I was living in a constant fear of failure. I wasn’t happy with the job I had, I wanted to go back to school, my favorite person was ill and I had no idea what was in my future.
It wasn’t until I started to realize how much this had taken a toll on my life and my relationships I started to think, I could either give into these fears or I could look them straight in the eye and say “Not Today”.
That’s exactly what I did.
I enrolled in school, got a new job and kicked my anxiety. Now, Let me be honest I still have moments when I feel like I could get anxious. Moments I start to feel that fear creep in.
I stop it. It’s not easy and it’s not something that I learned to do over night. But it is attainable.
I started saying yes to things that I didn’t want to do out of fear. I started making some decisions based on passion and goals instead of thinking of the “what if’s”. I just started living life.
In conversation with a friend she told me how she sees me being positive and thriving despite all I have been through. My reaction to this is always the same. The alternative is worse. I would rather work every single day to keep thriving and searching for positivity then to lay down and let fear run my life.
We have the power to choose how our life will be spent, what fears we will allow to dictate our decisions. We only get one life and so many moments within it. How about we spend then taking all the risks. Wouldn’t it be better to say, I’ve tried that, it didn’t work. Verse “I wanted to do that, but fear kept me from trying”. I’m learning that sometimes life is way more fun navigating our failures and re directing them to victories.
Right now we all have a decisions we need to make. Ones that will affect how we grow, who we surround ourselves with and what our future could look like.
Unfortunately, much to Dr. Crane’s dismay, we cannot just inject ourselves with a fear serum and go on with life. We have to actually decide that we are going to face them head on and say “Not Today”.
Does this mean that I won’t still get spooked when someone walks up to my cubicle when I’m super focused on emails? No.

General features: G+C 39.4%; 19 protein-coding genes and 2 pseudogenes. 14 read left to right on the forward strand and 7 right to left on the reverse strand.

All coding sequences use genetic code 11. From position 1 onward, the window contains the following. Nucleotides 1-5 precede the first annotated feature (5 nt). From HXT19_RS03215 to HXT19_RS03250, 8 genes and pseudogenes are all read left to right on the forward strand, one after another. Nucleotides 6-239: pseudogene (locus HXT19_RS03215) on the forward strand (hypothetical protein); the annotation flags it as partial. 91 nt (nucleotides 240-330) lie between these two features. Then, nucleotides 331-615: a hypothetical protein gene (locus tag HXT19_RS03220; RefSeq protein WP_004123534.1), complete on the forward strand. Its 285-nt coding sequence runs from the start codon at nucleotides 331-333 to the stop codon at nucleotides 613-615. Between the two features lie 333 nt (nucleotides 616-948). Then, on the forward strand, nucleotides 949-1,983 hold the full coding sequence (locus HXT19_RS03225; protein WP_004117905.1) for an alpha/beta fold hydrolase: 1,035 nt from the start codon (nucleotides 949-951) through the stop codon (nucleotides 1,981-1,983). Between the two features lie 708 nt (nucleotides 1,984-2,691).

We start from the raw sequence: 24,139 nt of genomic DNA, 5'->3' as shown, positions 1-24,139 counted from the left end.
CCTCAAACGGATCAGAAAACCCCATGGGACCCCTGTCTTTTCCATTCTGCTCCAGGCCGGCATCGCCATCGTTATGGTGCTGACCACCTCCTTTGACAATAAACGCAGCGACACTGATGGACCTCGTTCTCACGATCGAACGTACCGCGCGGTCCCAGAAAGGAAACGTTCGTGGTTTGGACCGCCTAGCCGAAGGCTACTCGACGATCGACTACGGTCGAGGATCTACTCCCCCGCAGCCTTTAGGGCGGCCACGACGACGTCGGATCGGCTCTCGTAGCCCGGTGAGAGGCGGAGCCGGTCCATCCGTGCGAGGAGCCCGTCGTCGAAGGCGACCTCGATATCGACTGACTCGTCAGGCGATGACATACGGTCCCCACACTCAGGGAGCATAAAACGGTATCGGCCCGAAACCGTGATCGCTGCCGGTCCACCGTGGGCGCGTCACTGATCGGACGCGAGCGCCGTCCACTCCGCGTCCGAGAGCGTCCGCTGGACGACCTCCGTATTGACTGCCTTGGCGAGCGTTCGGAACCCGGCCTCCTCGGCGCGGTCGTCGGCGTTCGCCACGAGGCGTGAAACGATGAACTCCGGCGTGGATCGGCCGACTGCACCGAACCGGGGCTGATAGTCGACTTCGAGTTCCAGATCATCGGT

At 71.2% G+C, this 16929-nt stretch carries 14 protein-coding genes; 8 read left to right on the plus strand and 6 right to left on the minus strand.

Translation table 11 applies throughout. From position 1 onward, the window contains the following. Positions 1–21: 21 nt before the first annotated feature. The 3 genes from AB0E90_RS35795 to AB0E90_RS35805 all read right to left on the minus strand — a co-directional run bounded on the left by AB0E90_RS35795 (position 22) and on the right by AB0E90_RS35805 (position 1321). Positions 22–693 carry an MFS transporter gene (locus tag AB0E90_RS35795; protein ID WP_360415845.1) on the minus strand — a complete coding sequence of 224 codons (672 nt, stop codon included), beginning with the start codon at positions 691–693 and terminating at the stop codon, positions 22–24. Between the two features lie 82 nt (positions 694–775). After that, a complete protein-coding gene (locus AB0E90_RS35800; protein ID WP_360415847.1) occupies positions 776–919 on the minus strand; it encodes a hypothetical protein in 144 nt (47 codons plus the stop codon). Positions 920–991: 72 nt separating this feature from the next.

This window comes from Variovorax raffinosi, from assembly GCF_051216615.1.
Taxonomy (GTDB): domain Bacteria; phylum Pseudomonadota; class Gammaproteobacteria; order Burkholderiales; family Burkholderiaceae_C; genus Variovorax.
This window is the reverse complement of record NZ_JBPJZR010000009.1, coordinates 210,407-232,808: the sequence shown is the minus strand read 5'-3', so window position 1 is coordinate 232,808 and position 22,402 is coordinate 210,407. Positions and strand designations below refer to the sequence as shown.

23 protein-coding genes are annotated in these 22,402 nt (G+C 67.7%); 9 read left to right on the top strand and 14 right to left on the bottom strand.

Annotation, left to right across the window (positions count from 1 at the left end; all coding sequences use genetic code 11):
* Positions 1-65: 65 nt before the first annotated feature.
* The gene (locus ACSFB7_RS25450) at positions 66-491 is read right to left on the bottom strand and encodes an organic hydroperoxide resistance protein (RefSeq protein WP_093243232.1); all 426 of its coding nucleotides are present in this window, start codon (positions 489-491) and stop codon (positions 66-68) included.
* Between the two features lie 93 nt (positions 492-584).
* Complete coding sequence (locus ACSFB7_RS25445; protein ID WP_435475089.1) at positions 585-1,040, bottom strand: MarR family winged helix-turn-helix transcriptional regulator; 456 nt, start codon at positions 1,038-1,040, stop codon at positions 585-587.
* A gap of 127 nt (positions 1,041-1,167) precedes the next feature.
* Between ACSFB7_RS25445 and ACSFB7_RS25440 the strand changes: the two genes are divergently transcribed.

Does this mean I won’t run like my life depends on it every time I have to get something out of my car at night because the boogey man could be real? No.
I still have fears. But the way I see it, I’ve already faced some of the hardest days of my life. So what’s a few weeks of stress and taking a huge risk? What’s one more semester of school, while buying a house and taking a chair position with a non-profit all at the same time?
Facing fears and winning. That’s what this part of my life is. #Winning
I’ll leave you with part of a speech given by a woman I have come to admire in the last months. I was saving this for a graduation post but I feel it fits now. I first came across this when I read her book a couple of months ago and it has never left me. Sheryl Sandberg is the CEO of Facebook and a wonderful woman’s motivator. In 2011 she gave the commencement speech at Barnard College.
“We try at Facebook to keep all of our employees thinking big all day. We have these posters in red we put around the walls. One says, “Fortune favors the bold.” Another says, “What would you do if you weren’t afraid?” That question echoes Barnard alum Anna Quindlen, who said that she majored in unafraid. Don’t let your fears overwhelm your desire. Let the barriers you face—and there will be barriers—be external, not internal. Fortune does favor the bold, and I promise that you will never know what you’re capable of unless you try.
You’re going to walk off this stage today and you’re going to start your adult life. Start out by aiming high. Like everyone here, I have great hopes for the members of this graduating class. I hope you find true meaning, contentment and passion in your life. I hope that you navigate the hard times and you come out with greater strength and resolve. I hope that whatever balance you seek, you find it with your eyes wide open. And I hope that you—yes, you—each and every one of you have the ambition to run the world, because this world needs you to run it. Women all around the world are counting on you. I’m counting on you.
I know that’s a big challenge and responsibility, a really daunting task, but you can do it. You can do it if you lean in. So go home tonight and ask yourselves, “What would I do if I weren’t afraid?” And then go do it.”
The quote at the beginning of this post was on the Fight With Mike T-Shirts we had made for dad. I am constantly reminded of the legacy he left behind for me to follow. If I can accomplish only one goal in life it would be to continue passing on his bravery, leadership and big heart to everyone else.
So, What scares you?
Now, go be brave and DO IT.